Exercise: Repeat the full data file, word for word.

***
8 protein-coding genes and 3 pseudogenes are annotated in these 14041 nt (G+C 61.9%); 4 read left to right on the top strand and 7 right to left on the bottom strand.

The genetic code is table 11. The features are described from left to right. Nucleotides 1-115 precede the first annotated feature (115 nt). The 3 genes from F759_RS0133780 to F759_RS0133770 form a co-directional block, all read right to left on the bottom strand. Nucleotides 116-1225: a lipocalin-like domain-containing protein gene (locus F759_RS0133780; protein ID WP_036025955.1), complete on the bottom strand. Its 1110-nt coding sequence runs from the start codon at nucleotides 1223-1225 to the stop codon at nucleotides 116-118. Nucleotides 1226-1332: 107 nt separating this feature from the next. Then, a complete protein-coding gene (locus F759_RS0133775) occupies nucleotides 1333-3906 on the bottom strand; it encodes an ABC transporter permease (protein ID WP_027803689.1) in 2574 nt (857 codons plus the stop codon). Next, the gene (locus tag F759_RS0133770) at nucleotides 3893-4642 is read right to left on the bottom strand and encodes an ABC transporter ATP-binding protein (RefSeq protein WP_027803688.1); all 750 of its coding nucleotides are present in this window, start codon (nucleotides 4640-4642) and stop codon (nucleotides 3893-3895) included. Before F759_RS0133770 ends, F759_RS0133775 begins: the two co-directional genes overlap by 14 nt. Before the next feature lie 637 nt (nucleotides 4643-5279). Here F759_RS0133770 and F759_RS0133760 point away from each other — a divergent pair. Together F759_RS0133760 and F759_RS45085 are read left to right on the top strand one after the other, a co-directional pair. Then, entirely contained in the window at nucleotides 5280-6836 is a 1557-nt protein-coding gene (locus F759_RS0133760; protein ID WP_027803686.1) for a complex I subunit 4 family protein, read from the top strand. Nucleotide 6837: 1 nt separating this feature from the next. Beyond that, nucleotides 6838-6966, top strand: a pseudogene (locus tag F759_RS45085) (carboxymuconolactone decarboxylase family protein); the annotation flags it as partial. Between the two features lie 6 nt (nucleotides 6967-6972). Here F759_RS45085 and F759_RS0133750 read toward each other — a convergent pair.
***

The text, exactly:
8 protein-coding genes and 3 pseudogenes are annotated in these 14041 nt (G+C 61.9%); 4 read left to right on the top strand and 7 right to left on the bottom strand.

The genetic code is table 11. The features are described from left to right. Nucleotides 1-115 precede the first annotated feature (115 nt). The 3 genes from F759_RS0133780 to F759_RS0133770 form a co-directional block, all read right to left on the bottom strand. Nucleotides 116-1225: a lipocalin-like domain-containing protein gene (locus F759_RS0133780; protein ID WP_036025955.1), complete on the bottom strand. Its 1110-nt coding sequence runs from the start codon at nucleotides 1223-1225 to the stop codon at nucleotides 116-118. Nucleotides 1226-1332: 107 nt separating this feature from the next. Then, a complete protein-coding gene (locus F759_RS0133775) occupies nucleotides 1333-3906 on the bottom strand; it encodes an ABC transporter permease (protein ID WP_027803689.1) in 2574 nt (857 codons plus the stop codon). Next, the gene (locus tag F759_RS0133770) at nucleotides 3893-4642 is read right to left on the bottom strand and encodes an ABC transporter ATP-binding protein (RefSeq protein WP_027803688.1); all 750 of its coding nucleotides are present in this window, start codon (nucleotides 4640-4642) and stop codon (nucleotides 3893-3895) included. Before F759_RS0133770 ends, F759_RS0133775 begins: the two co-directional genes overlap by 14 nt. Before the next feature lie 637 nt (nucleotides 4643-5279). Here F759_RS0133770 and F759_RS0133760 point away from each other — a divergent pair. Together F759_RS0133760 and F759_RS45085 are read left to right on the top strand one after the other, a co-directional pair. Then, entirely contained in the window at nucleotides 5280-6836 is a 1557-nt protein-coding gene (locus F759_RS0133760; protein ID WP_027803686.1) for a complex I subunit 4 family protein, read from the top strand. Nucleotide 6837: 1 nt separating this feature from the next. Beyond that, nucleotides 6838-6966, top strand: a pseudogene (locus tag F759_RS45085) (carboxymuconolactone decarboxylase family protein); the annotation flags it as partial. Between the two features lie 6 nt (nucleotides 6967-6972). Here F759_RS45085 and F759_RS0133750 read toward each other — a convergent pair.